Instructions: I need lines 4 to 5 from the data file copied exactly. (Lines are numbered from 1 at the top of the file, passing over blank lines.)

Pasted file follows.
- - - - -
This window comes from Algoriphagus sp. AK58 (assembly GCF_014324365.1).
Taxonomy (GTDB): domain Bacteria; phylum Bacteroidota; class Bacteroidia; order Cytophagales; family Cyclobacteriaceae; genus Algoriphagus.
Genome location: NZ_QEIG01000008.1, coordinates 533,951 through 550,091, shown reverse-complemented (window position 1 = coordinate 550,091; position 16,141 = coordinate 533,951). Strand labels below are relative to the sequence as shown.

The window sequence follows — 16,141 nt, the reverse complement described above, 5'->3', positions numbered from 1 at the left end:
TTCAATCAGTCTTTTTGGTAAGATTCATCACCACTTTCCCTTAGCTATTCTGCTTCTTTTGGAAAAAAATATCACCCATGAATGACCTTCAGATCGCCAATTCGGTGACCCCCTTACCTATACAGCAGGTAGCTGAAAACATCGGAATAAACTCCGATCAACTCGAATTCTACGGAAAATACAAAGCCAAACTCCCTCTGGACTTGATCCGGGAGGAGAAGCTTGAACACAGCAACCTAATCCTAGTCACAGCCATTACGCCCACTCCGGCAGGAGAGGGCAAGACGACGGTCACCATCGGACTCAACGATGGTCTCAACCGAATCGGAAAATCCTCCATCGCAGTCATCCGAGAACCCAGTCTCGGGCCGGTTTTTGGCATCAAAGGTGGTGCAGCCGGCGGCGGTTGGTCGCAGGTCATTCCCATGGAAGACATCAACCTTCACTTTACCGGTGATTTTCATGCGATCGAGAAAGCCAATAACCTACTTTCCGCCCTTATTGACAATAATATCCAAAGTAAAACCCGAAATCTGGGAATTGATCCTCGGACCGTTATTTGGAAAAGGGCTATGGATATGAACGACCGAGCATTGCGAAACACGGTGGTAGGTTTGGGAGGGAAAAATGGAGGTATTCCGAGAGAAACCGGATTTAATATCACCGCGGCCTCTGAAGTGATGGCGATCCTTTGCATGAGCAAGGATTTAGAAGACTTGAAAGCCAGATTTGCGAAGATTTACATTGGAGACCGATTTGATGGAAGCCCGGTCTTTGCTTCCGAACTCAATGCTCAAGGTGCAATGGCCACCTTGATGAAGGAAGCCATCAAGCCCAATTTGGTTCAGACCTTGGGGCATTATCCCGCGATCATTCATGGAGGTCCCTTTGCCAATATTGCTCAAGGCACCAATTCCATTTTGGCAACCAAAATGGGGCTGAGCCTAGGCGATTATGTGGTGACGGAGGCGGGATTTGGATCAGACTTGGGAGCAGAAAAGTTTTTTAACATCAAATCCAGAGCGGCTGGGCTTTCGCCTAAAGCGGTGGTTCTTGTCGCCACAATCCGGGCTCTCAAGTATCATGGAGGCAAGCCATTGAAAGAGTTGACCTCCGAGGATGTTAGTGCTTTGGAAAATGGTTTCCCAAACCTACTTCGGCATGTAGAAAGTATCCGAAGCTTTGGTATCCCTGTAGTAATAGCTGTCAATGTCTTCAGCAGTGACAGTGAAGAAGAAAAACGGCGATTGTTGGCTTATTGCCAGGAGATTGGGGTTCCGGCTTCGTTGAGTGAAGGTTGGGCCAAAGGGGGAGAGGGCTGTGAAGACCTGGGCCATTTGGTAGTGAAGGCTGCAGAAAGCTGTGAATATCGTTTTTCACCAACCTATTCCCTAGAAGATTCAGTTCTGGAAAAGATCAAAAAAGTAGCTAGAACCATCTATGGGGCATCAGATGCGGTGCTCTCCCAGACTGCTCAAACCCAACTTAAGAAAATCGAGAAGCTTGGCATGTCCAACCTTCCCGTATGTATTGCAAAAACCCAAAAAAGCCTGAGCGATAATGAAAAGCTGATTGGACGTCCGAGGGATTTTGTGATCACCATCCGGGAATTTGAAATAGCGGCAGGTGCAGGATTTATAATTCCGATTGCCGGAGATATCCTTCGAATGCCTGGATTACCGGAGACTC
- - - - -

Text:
The window sequence follows — 16,141 nt, the reverse complement described above, 5'->3', positions numbered from 1 at the left end:
TTCAATCAGTCTTTTTGGTAAGATTCATCACCACTTTCCCTTAGCTATTCTGCTTCTTTTGGAAAAAAATATCACCCATGAATGACCTTCAGATCGCCAATTCGGTGACCCCCTTACCTATACAGCAGGTAGCTGAAAACATCGGAATAAACTCCGATCAACTCGAATTCTACGGAAAATACAAAGCCAAACTCCCTCTGGACTTGATCCGGGAGGAGAAGCTTGAACACAGCAACCTAATCCTAGTCACAGCCATTACGCCCACTCCGGCAGGAGAGGGCAAGACGACGGTCACCATCGGACTCAACGATGGTCTCAACCGAATCGGAAAATCCTCCATCGCAGTCATCCGAGAACCCAGTCTCGGGCCGGTTTTTGGCATCAAAGGTGGTGCAGCCGGCGGCGGTTGGTCGCAGGTCATTCCCATGGAAGACATCAACCTTCACTTTACCGGTGATTTTCATGCGATCGAGAAAGCCAATAACCTACTTTCCGCCCTTATTGACAATAATATCCAAAGTAAAACCCGAAATCTGGGAATTGATCCTCGGACCGTTATTTGGAAAAGGGCTATGGATATGAACGACCGAGCATTGCGAAACACGGTGGTAGGTTTGGGAGGGAAAAATGGAGGTATTCCGAGAGAAACCGGATTTAATATCACCGCGGCCTCTGAAGTGATGGCGATCCTTTGCATGAGCAAGGATTTAGAAGACTTGAAAGCCAGATTTGCGAAGATTTACATTGGAGACCGATTTGATGGAAGCCCGGTCTTTGCTTCCGAACTCAATGCTCAAGGTGCAATGGCCACCTTGATGAAGGAAGCCATCAAGCCCAATTTGGTTCAGACCTTGGGGCATTATCCCGCGATCATTCATGGAGGTCCCTTTGCCAATATTGCTCAAGGCACCAATTCCATTTTGGCAACCAAAATGGGGCTGAGCCTAGGCGATTATGTGGTGACGGAGGCGGGATTTGGATCAGACTTGGGAGCAGAAAAGTTTTTTAACATCAAATCCAGAGCGGCTGGGCTTTCGCCTAAAGCGGTGGTTCTTGTCGCCACAATCCGGGCTCTCAAGTATCATGGAGGCAAGCCATTGAAAGAGTTGACCTCCGAGGATGTTAGTGCTTTGGAAAATGGTTTCCCAAACCTACTTCGGCATGTAGAAAGTATCCGAAGCTTTGGTATCCCTGTAGTAATAGCTGTCAATGTCTTCAGCAGTGACAGTGAAGAAGAAAAACGGCGATTGTTGGCTTATTGCCAGGAGATTGGGGTTCCGGCTTCGTTGAGTGAAGGTTGGGCCAAAGGGGGAGAGGGCTGTGAAGACCTGGGCCATTTGGTAGTGAAGGCTGCAGAAAGCTGTGAATATCGTTTTTCACCAACCTATTCCCTAGAAGATTCAGTTCTGGAAAAGATCAAAAAAGTAGCTAGAACCATCTATGGGGCATCAGATGCGGTGCTCTCCCAGACTGCTCAAACCCAACTTAAGAAAATCGAGAAGCTTGGCATGTCCAACCTTCCCGTATGTATTGCAAAAACCCAAAAAAGCCTGAGCGATAATGAAAAGCTGATTGGACGTCCGAGGGATTTTGTGATCACCATCCGGGAATTTGAAATAGCGGCAGGTGCAGGATTTATAATTCCGATTGCCGGAGATATCCTTCGAATGCCTGGATTACCGGAGACTC